Arabic language in Israel
The Arabic language in Israel is spoken natively by a large proportion of the population, reaching over 20 percent of the total population, mainly by the Arab citizens of Israel and among the Arabic-speaking Jews from the Arab world.
Among Arabs and Druze, the vernacular spoken is identical to Palestinian Arabic, while Bedouin traditionally speak their own dialect of Arabic. Many first-generation Mizrahi Jews in Israel can still speak Judeo-Arabic languages, while their Israeli-born descendants have overwhelmingly adopted Hebrew as their first (or sole) language.
According to Basic Law: Israel as the Nation-State of the Jewish People, which was adopted on 19 July 2018, Arabic language is not an official languages in the State of Israel but has a special status and is used in official documents by law. Before the adoption on 19 July 2018 of the Basic Law: Israel as the Nation-State of the Jewish People, the Arabic language was one of the two official languages in the State of Israel, along with Modern Hebrew and is used in official documents by law.
Modern Standard Arabic (also known as Standard Arabic or Literary Arabic), along with Modern Hebrew, is the second official language in Israel. Spoken Arabic dialects are spoken primarily by Arab citizens of Israel and Israeli Druze, as well as by some Mizrahi Jews (Yemenite Jews, Egyptian Jews, Syrian Jews, Iraqi Jews, Sephardic Jews (Moroccan Jews, Tunisian Jews, Libyan Jews, Algerian Jews, and French Jews), particularly those of the older generation who immigrated from Arabic-speaking countries. In 1949, 156,000 Palestinian Arabs were left inside Israel’s armistice line, most of whom did not speak Hebrew. Today the majority of Arab Israelis, who constitute over a fifth of the Israeli population, speak Hebrew fluently, as a second language.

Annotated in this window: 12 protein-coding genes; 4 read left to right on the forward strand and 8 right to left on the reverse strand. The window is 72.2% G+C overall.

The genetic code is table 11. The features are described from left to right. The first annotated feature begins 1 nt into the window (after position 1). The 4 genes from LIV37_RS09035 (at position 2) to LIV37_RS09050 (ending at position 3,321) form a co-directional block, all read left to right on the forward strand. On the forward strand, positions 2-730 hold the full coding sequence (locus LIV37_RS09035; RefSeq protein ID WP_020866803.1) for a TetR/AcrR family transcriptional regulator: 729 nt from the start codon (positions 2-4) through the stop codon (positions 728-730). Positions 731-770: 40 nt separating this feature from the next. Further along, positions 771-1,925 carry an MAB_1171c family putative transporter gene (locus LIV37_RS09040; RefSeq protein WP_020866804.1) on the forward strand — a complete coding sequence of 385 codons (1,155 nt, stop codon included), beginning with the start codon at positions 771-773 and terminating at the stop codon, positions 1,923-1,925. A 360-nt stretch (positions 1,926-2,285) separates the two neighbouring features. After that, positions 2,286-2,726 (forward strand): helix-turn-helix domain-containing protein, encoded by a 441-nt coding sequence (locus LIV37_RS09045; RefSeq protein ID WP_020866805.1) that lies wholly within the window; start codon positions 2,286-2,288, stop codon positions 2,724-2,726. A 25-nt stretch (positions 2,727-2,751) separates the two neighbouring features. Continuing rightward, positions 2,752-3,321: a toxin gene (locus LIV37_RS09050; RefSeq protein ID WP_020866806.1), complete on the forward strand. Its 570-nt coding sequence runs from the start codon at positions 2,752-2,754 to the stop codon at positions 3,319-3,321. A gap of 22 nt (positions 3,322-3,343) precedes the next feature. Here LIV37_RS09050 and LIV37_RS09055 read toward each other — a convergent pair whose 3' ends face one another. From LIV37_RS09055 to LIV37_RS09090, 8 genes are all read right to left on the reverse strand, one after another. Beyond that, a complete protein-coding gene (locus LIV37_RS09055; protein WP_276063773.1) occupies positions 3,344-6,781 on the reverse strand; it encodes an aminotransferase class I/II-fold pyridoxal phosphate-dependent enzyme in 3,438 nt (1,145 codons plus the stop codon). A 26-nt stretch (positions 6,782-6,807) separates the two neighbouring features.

For many years the Israeli authorities were reluctant to use Arabic, except when explicitly ordered by law (for example, in warnings on dangerous chemicals), or when addressing the Arabic-speaking population. This has changed following a November 2000 supreme court ruling which ruled that although second to Hebrew, the use of Arabic should be much more extensive. Since then, all road signs, food labels, and messages published or posted by the government must also be translated into Literary Arabic, unless being issued by the local authority of an exclusively Hebrew-speaking community.
Arabic was always considered a legitimate language for use in the Knesset, but only rarely have Arabic-speaking Knesset members made use of this privilege. This situation can be easily explained: while all Arabic-speaking MKs are fluent in Hebrew, fewer Hebrew-speaking MKs can understand Arabic.
Arabic lessons are widespread in Hebrew-speaking schools from the seventh through ninth grades. Those who wish to do so may opt to continue their Arabic studies through the twelfth grade and take an Arabic matriculation exam. even so students don't reach fluency unless they continue their studies in the military, mostly in order to take part in an intelligence job.
In March 2007, the Knesset approved a new law calling for the establishment of an Arabic Language Academy similar to the Academy of the Hebrew Language. This institute was established in 2008, its center is in Haifa and it is currently headed by Prof. Mahmud Ghanayem.
In 2009, Israel Katz, the transport minister, announced that signs on all major roads in Israel, East Jerusalem and possibly parts of the West Bank would be amended, replacing English and Arabic place names with straight transliterations of the Hebrew name. Currently most road signs are in all three languages. Nazareth, for example, would become "Natzrat". The Transport Ministry said signs would be replaced gradually as necessary due to wear and tear. This has been criticized as an attempt by the Israeli government to erase the Arabic language and Palestinian heritage in Israel.
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